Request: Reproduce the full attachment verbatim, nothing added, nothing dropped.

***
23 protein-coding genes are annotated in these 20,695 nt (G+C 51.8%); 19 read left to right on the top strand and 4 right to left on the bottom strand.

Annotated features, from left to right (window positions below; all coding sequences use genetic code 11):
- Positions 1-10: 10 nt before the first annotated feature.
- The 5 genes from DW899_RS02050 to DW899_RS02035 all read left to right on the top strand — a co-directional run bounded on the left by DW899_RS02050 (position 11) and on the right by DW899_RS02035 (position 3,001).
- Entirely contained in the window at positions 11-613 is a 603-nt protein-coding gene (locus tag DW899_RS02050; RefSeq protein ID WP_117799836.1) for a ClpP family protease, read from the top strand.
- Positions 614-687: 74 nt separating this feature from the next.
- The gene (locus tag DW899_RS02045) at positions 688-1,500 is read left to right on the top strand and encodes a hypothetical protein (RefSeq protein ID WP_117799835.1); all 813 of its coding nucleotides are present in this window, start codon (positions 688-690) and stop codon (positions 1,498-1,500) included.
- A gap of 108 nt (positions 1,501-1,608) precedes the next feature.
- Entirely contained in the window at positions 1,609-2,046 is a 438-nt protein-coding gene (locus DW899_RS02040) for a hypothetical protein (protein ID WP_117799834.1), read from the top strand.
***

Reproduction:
23 protein-coding genes are annotated in these 20,695 nt (G+C 51.8%); 19 read left to right on the top strand and 4 right to left on the bottom strand.

Annotated features, from left to right (window positions below; all coding sequences use genetic code 11):
- Positions 1-10: 10 nt before the first annotated feature.
- The 5 genes from DW899_RS02050 to DW899_RS02035 all read left to right on the top strand — a co-directional run bounded on the left by DW899_RS02050 (position 11) and on the right by DW899_RS02035 (position 3,001).
- Entirely contained in the window at positions 11-613 is a 603-nt protein-coding gene (locus tag DW899_RS02050; RefSeq protein ID WP_117799836.1) for a ClpP family protease, read from the top strand.
- Positions 614-687: 74 nt separating this feature from the next.
- The gene (locus tag DW899_RS02045) at positions 688-1,500 is read left to right on the top strand and encodes a hypothetical protein (RefSeq protein ID WP_117799835.1); all 813 of its coding nucleotides are present in this window, start codon (positions 688-690) and stop codon (positions 1,498-1,500) included.
- A gap of 108 nt (positions 1,501-1,608) precedes the next feature.
- Entirely contained in the window at positions 1,609-2,046 is a 438-nt protein-coding gene (locus DW899_RS02040) for a hypothetical protein (protein ID WP_117799834.1), read from the top strand.